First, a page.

Today's education news: Bonuses, endowments, records and more
SEEKING PRIVACY: The Florida First Amendment Foundation takes aim at bills that would shield personal information about school district employees from the public. Naturally, the Times editorializes against making more records private.
SHOOTING FOR THE STARS: Pine View Elementary's chess club, just two years old, rates second in Florida's K-3 division with five members headed for the Super Nationals.
UNIVERSITIES NEED A REAL LEADER: And St. Pete College's Carl Kuttler (or Jeb Bush or Bob Graham) would be a perfect fit for chancellor, columnist Howard Troxler writes.
THINK BEFORE YOU ACT: USF's payment of bonuses to top execs during a time of severe cuts doesn't pass the smell test, the Times editorializes.
AT LAST: Pasco School Board member Cathi Martin did the right thing in resigning, the Times editorializes.
TALKING MONEY: Hernando superintendent Wayne Alexander says the federal stimulus won't help his budget, as the package is about buying things, but what he really needs is people — not things, columnist C.T. Bowen writes.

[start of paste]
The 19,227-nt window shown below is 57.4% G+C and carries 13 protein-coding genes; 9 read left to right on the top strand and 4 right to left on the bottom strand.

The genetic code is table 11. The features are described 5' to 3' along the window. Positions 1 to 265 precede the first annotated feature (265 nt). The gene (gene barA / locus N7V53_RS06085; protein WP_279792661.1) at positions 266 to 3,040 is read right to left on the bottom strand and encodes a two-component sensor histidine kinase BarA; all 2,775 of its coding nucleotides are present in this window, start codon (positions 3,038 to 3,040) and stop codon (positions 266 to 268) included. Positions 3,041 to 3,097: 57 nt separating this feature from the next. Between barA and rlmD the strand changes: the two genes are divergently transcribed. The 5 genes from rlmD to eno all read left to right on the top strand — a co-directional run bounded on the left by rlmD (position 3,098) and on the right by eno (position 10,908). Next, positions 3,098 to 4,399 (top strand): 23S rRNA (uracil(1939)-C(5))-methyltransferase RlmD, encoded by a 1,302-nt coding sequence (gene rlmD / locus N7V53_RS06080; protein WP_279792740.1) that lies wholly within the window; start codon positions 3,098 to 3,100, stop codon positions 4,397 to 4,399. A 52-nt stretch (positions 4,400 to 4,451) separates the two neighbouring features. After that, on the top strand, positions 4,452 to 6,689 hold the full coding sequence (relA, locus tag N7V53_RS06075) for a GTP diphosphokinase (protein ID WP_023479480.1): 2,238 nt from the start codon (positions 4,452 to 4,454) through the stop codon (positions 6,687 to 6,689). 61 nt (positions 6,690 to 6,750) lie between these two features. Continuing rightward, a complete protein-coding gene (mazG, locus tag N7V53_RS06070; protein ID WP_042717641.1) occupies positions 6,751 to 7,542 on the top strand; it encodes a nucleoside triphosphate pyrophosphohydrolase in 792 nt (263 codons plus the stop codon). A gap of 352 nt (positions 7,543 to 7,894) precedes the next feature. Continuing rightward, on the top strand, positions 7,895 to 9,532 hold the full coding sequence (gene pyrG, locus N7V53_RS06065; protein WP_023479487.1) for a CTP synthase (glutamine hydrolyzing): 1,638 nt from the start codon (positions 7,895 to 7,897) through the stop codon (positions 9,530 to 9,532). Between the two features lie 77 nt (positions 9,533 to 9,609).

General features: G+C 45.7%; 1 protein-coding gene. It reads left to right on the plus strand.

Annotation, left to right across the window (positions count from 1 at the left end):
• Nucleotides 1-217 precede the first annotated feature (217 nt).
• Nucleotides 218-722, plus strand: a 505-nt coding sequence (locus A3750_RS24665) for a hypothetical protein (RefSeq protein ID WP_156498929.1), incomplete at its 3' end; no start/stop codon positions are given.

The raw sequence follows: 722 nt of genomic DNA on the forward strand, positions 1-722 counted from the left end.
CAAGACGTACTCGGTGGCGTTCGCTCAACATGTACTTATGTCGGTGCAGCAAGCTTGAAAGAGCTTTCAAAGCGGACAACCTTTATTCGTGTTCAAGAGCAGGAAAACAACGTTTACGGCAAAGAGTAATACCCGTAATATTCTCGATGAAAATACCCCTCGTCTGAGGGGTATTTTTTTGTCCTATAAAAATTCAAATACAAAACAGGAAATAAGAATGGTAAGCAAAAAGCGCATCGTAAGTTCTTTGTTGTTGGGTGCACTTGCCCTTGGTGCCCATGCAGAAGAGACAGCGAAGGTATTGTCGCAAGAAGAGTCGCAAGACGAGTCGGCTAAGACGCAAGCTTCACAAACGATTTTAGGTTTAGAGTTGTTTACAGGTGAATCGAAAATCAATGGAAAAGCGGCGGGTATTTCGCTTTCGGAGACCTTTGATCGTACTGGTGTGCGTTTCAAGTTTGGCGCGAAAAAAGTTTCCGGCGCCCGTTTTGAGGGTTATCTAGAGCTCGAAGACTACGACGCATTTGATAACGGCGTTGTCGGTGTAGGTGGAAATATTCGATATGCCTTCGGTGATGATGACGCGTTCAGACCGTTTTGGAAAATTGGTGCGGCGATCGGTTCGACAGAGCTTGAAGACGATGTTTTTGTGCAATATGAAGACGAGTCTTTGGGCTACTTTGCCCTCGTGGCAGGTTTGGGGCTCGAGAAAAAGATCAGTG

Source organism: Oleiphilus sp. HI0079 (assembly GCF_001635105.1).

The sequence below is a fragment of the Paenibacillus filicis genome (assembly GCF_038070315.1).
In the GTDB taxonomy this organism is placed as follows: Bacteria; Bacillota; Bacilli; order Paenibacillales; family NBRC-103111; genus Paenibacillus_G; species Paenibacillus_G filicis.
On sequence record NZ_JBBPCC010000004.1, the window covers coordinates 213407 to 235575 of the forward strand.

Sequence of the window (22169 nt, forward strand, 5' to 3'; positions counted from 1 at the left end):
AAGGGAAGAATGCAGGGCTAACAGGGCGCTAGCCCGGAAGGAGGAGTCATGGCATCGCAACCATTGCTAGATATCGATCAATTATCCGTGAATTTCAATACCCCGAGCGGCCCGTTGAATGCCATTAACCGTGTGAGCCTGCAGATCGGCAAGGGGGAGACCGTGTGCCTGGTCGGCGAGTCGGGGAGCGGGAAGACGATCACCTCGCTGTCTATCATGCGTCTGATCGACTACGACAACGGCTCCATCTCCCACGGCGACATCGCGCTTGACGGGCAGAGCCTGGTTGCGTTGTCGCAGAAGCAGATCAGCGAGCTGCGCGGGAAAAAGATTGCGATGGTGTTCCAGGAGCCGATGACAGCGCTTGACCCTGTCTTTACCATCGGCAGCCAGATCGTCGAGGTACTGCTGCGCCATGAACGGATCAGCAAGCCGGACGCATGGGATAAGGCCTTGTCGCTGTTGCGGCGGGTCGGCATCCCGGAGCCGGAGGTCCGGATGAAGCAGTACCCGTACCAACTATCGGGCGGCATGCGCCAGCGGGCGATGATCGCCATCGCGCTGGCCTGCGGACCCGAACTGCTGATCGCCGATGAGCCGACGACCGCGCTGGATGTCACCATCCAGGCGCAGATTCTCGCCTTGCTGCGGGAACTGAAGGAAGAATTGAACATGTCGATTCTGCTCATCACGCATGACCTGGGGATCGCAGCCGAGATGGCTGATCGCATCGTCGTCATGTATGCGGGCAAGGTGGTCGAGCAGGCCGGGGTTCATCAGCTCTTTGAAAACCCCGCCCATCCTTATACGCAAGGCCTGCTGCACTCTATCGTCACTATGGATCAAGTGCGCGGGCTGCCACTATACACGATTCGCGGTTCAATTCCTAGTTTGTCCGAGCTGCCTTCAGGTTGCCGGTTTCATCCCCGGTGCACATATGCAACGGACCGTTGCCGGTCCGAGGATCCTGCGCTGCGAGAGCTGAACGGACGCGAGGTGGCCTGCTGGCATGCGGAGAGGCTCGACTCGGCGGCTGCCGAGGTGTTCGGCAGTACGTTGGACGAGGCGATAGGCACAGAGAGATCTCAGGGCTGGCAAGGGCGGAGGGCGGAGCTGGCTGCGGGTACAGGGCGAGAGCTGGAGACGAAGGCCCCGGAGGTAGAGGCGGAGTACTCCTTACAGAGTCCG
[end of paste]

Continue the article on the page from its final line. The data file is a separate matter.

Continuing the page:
COLLEGE CONUNDRUM: Universities see their endowments shrink as their enrollment rises, the Naples Daily News reports.
SHORTCHANGING THE KIDS: Parents worry that cutting programs and teachers only serves to harm their children, the Florida Times-Union reports.
BUSINESS RULES: Professors of business make the biggest salaries at Florida Gulf Coast University, the Fort Myers News-Press reports.
WHAT'S SO BAD ABOUT ASKING? An Orange County principal's plea for cash makes perfect sense to Orlando Sentinel columnist Mike Thomas.
SAVE OUR SPORTS: Volusia's junior varsity athletes hold a fundraiser to protect their teams from the budget axe, the Daytona Beach News-Journal reports.
GETTING KIDS TO GRADUATE: Brevard works hard to maintain one of the nation's highest graduation rates, Florida Today reports.